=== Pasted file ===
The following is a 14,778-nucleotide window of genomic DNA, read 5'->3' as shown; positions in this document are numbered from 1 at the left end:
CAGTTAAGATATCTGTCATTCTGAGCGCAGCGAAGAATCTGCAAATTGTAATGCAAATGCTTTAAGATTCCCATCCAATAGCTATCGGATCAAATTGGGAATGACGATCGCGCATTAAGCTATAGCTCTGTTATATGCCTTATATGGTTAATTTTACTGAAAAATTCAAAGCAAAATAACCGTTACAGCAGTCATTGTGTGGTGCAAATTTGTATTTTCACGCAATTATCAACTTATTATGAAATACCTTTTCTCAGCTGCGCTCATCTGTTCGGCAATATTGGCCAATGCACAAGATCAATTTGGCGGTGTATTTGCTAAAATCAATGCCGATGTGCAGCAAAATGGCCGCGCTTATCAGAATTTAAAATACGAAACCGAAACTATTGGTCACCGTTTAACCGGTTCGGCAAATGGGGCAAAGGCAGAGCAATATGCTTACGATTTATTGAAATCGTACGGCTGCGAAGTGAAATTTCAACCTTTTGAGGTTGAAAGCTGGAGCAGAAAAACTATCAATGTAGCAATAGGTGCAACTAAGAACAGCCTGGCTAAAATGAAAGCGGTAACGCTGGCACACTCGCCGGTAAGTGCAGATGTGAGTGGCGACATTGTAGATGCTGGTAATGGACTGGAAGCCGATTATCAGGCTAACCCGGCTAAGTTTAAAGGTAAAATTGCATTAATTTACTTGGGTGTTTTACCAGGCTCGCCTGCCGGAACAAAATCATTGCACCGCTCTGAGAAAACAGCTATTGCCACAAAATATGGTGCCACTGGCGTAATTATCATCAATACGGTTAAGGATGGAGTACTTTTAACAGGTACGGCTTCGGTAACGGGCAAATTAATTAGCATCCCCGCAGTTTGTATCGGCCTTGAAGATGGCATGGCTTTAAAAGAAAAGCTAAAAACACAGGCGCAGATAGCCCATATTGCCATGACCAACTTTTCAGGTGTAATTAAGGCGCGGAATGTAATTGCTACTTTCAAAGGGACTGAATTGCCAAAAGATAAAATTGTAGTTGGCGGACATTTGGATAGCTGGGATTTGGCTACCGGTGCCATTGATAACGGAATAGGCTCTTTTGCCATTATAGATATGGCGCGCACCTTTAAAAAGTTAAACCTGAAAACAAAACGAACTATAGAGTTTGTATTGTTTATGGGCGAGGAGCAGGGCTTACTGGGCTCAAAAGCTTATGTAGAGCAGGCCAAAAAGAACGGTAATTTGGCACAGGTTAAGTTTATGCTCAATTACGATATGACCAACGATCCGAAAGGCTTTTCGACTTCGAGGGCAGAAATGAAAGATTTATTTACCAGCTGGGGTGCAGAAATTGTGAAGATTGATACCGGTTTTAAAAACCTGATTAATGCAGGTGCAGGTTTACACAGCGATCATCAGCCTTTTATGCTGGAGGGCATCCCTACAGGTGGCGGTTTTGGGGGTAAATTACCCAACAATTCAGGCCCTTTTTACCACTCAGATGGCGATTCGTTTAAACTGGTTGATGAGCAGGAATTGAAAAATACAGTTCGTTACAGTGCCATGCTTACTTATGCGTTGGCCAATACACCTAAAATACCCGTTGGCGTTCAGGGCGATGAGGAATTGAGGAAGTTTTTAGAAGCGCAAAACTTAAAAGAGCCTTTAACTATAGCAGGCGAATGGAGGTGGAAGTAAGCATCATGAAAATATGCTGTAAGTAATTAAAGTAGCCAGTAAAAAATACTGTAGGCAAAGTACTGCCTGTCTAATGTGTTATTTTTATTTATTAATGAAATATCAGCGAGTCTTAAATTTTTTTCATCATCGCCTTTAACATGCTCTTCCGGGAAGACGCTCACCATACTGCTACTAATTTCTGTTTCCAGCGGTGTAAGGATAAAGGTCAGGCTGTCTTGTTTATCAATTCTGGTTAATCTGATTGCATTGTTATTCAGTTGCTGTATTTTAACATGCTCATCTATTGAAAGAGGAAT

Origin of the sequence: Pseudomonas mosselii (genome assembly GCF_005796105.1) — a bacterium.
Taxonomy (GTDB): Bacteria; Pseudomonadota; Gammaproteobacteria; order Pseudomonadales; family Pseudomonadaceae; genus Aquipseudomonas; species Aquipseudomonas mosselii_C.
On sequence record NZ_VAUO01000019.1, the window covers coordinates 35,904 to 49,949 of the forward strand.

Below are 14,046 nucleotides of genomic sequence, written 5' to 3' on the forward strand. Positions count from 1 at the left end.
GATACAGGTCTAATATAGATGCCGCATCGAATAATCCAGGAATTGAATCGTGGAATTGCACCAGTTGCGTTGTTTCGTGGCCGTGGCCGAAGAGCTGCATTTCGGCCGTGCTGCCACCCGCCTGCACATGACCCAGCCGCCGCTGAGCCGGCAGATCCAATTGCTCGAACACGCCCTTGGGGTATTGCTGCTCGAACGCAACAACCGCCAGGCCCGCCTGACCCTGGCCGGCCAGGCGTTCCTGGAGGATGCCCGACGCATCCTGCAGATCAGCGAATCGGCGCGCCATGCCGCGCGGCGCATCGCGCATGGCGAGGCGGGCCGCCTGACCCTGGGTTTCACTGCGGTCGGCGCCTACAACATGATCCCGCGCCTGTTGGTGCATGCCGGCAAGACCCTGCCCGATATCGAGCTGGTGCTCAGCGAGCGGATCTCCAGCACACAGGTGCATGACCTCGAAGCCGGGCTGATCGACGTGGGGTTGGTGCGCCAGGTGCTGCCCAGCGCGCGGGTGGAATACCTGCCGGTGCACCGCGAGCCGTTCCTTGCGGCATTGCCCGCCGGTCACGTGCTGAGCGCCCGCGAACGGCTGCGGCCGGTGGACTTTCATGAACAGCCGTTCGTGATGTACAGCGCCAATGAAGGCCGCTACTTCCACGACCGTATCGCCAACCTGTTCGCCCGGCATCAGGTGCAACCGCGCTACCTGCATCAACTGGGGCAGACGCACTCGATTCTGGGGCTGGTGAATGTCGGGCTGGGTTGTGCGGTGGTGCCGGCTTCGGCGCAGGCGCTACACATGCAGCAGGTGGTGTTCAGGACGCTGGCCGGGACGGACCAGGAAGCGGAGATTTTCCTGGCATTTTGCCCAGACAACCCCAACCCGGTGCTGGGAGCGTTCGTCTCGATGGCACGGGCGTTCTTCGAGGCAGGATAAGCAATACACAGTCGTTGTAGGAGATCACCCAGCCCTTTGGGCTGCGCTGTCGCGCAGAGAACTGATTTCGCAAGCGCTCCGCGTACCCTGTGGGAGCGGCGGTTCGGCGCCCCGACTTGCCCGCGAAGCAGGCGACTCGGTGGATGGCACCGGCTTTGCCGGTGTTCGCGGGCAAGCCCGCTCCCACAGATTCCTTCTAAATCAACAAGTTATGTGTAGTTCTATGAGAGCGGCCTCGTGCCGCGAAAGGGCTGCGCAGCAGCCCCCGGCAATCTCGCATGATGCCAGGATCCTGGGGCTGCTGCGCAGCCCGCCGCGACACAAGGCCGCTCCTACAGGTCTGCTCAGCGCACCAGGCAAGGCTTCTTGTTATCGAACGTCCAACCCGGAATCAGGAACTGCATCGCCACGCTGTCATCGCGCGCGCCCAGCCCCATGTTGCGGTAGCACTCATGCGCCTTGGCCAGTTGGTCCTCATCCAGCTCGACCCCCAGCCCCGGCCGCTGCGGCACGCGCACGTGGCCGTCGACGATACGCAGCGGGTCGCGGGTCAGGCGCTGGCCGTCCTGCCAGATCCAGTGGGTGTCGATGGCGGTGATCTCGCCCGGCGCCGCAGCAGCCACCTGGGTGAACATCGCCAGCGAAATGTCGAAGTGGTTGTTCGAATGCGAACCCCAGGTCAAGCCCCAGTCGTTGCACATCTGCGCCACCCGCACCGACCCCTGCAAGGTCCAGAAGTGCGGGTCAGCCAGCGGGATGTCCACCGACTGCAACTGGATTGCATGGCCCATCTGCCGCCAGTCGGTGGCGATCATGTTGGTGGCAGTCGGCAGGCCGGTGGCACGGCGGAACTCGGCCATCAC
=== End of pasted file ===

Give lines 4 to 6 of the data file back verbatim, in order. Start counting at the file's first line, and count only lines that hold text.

Taxonomy (GTDB): Bacteria; Pseudomonadota; Gammaproteobacteria; order Pseudomonadales; family Pseudomonadaceae; genus Aquipseudomonas; species Aquipseudomonas mosselii_C.
On sequence record NZ_VAUO01000019.1, the window covers coordinates 35,904 to 49,949 of the forward strand.

Below are 14,046 nucleotides of genomic sequence, written 5' to 3' on the forward strand. Positions count from 1 at the left end.